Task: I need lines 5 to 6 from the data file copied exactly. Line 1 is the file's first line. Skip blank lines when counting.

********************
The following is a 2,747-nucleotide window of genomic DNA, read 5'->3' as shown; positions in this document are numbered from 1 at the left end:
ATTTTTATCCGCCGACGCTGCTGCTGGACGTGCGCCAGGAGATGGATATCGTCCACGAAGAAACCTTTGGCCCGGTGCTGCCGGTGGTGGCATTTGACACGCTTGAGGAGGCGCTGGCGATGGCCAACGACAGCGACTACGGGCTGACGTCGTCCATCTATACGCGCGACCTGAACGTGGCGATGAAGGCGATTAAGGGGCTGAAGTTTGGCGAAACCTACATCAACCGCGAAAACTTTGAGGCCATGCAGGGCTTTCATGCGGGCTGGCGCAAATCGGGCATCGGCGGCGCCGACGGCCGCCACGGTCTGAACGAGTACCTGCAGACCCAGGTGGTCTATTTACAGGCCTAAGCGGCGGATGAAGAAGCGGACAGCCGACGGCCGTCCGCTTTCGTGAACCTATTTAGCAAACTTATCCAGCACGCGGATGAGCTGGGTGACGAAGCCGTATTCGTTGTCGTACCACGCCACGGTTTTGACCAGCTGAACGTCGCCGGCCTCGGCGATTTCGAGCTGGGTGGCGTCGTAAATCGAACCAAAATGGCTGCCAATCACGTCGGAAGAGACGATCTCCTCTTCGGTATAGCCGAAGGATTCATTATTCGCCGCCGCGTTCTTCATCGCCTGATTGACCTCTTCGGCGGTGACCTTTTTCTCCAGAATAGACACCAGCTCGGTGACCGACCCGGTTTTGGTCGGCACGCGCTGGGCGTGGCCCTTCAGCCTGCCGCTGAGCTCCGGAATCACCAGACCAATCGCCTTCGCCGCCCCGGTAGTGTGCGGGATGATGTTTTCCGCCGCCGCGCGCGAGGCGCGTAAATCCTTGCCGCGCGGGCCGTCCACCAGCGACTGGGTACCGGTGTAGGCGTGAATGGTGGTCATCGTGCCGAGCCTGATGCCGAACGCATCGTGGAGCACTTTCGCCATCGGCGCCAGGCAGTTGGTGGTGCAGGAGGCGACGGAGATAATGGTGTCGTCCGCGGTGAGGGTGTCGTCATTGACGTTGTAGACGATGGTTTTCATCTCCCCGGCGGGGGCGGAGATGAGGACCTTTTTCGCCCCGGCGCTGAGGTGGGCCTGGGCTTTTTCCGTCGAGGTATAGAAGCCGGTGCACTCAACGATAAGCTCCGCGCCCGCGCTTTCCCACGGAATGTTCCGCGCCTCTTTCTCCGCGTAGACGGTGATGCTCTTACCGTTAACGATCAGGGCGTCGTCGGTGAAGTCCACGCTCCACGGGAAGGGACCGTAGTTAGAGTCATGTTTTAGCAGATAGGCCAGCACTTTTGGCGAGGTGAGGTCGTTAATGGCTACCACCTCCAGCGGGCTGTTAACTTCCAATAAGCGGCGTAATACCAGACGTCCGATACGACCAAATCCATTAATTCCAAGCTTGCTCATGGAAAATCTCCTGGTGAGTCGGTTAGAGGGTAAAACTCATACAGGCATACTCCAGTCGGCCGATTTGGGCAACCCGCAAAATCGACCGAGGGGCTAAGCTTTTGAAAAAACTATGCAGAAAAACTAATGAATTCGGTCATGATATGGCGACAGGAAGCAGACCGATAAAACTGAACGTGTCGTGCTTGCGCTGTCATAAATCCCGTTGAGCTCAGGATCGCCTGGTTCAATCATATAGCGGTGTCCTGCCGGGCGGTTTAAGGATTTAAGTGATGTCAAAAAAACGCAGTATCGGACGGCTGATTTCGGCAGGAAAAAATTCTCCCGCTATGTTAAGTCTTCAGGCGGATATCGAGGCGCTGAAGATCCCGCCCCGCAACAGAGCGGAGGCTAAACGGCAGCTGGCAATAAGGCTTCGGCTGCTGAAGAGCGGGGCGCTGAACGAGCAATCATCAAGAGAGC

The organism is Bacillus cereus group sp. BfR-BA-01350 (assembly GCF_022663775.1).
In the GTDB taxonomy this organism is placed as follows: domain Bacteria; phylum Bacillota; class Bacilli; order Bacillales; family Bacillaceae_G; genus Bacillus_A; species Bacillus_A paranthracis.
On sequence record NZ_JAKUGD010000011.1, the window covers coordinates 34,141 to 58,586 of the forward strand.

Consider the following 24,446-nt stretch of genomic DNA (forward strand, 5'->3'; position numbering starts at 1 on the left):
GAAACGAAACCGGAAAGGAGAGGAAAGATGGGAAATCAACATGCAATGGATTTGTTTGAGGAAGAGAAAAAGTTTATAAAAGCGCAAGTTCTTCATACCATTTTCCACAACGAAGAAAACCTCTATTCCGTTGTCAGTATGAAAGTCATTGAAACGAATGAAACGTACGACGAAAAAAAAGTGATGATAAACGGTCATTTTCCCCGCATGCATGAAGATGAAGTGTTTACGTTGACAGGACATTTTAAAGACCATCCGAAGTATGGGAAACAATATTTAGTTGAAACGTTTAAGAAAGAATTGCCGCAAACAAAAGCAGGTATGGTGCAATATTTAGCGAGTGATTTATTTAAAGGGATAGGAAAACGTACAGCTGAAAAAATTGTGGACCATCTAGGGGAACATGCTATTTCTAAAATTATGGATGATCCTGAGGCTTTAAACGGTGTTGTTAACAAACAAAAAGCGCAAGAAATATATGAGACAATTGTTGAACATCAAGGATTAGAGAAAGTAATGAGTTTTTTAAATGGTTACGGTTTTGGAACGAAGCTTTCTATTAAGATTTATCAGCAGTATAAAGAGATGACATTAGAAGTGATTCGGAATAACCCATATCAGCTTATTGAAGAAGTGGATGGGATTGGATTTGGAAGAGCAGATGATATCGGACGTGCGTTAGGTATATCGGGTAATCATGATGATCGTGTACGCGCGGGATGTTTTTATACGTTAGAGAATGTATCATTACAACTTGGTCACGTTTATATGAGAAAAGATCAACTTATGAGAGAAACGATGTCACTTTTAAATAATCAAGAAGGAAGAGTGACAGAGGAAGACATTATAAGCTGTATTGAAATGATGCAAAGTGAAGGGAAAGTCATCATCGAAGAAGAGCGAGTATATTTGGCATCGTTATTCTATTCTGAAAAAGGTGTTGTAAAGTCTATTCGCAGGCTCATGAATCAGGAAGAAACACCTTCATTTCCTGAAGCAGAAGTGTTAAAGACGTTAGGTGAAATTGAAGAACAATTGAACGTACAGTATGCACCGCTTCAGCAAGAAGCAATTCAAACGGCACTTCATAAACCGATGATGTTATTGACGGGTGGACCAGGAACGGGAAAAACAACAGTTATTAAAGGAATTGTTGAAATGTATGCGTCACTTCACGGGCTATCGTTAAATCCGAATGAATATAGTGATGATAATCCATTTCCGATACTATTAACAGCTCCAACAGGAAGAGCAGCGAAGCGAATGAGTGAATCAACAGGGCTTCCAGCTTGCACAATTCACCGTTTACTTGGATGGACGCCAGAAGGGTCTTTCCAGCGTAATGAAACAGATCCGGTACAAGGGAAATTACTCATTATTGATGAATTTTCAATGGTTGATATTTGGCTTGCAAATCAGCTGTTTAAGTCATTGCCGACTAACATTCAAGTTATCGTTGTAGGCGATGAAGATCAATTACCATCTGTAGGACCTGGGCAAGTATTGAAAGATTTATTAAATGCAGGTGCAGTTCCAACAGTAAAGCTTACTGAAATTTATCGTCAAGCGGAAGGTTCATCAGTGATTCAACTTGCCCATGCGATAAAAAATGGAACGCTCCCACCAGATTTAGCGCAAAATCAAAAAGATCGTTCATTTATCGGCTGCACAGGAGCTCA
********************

On sequence record NZ_JAKUGD010000011.1, the window covers coordinates 34,141 to 58,586 of the forward strand.

Consider the following 24,446-nt stretch of genomic DNA (forward strand, 5'->3'; position numbering starts at 1 on the left):